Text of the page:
HHS reversed its decision” (see p. 3).

AAPS Calendar

July 31. Making a Federal Case out of Health Care: Five
Years of HIPAA. Rep. Dick Armey, Mark Pauley, Conrad Meier, John
Hoff, Richard Epstein, Madeleine Cosman, Grace-Marie Turner, Greg
Scandlen, and others. Cato Institute, $175, see
www.cato.org/events/hipaa
.

Oct. 24-27. 58th annual meeting, Cincinnati, OH.

Nov. 17. AAPS, PA chapter, and SEPP. Healthcare Summit
2001, featuring Medical Savings Accounts, Pittsburgh, PA, call
(724) 929-5711 or see www.sepp.net.

Sept. 18-21, 2002. 59th annual meeting, Tucson, AZ.


Citizens’ Petition on Language Rules

On May 23, AAPS filed a Citizens’ Petition with the
U.S. Department of Health and Human Services (HHS), the Office of
Civil Rights (OCR), and the Health Care Financing Administration
(HCFA), under 5 U.S.C. Section 553(e) and the Petition Clause of
the First Amendment, to revoke the Rule requiring physicians to
provide translators for patients with limited English proficiency
(LEP), as published at 65 Fed. Reg. 52762-52774 (August 30,
2000), and to refrain from taking any administrative action
pursuant to the Rule.

The Petition notes that the Supreme Court has overturned
legal precedent for the Rule in Alexander v. Sandoval,
121 S. Ct. 1511 (2001). Sandoval had sued the Alabama Department
of Public Safety to enjoin the administration of state driver’s
license examinations only in English. The Court concluded that
this requirement did not constitute intentional discrimination,
which is forbidden by 601 of Title VI of the Civil Rights Act of
1964.

The Petition also argues that the Rule violated due process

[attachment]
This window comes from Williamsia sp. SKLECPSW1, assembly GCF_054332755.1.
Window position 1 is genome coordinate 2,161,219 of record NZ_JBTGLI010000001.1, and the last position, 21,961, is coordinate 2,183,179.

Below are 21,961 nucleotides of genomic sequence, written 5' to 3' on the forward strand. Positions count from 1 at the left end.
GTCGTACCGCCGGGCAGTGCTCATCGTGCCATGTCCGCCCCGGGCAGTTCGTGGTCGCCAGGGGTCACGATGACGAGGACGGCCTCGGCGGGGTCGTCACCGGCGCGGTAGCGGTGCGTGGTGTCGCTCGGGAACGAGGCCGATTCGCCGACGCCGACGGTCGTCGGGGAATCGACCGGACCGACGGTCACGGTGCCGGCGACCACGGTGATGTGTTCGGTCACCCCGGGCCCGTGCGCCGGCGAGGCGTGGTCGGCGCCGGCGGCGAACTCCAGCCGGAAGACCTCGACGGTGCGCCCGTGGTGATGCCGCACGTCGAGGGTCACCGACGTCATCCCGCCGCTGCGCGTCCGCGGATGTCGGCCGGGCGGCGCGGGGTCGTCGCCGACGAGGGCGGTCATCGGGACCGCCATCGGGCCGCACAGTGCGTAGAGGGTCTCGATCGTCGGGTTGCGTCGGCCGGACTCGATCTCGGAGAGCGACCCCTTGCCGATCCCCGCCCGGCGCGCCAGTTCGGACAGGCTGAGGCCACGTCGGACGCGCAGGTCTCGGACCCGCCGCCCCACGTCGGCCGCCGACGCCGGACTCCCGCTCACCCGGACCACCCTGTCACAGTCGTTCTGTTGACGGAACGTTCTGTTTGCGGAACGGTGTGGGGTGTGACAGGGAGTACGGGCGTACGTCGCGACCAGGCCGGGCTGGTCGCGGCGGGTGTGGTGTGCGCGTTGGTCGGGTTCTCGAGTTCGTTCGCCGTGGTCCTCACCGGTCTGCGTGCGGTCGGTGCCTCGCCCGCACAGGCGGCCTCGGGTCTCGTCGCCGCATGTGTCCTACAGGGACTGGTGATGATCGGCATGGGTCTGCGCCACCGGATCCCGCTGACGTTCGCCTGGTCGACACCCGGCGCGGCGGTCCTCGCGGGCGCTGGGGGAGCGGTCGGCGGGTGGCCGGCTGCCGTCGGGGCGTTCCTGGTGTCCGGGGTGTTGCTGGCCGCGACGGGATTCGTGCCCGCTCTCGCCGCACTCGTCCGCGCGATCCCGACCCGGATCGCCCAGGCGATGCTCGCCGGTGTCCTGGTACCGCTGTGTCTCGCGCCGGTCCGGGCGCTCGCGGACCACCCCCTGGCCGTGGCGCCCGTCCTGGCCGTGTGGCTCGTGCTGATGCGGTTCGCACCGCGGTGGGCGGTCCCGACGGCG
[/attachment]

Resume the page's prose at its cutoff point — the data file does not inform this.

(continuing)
by depriving physicians of prior notice and comment. There was no
good reason for the Rule’s violation of the 30-day notice-and-
comment period. It cannot qualify as an interpretive rule exempt
under Section 553(d)(2) because Sandoval overturned the
legal basis. Nor can the Rule qualify as a “statement of policy”
under Section 553(d)(2) because it establishes new duties for
physicians and creates new malpractice liability risks.

Finally, the Petition argues that the Rule is unconstitu-

tionally vague. Physicians do not receive the requisite notice of
“those who may run afoul of the enactment,” nor does the Rule
“channel the discretion of those who enforce it.” It is not clear
whether there is a threshold level of LEP patients that triggers
the application of the requirement for a given physician, or
whether it differs depending on the specific language. Moreover,
it does not specify whose duty it is to identify a communication
problem. Thus, the rule impermissibly subjects physicians to
arbitrary enforcement.

Congressman Ernest Istook (R-OK) has also suggested
rescission of the rule, which applies far beyond doctors’ offices
(as to the newspaper stand in a hospital built partly with
federal funds, a sandwich shop in a government building, or a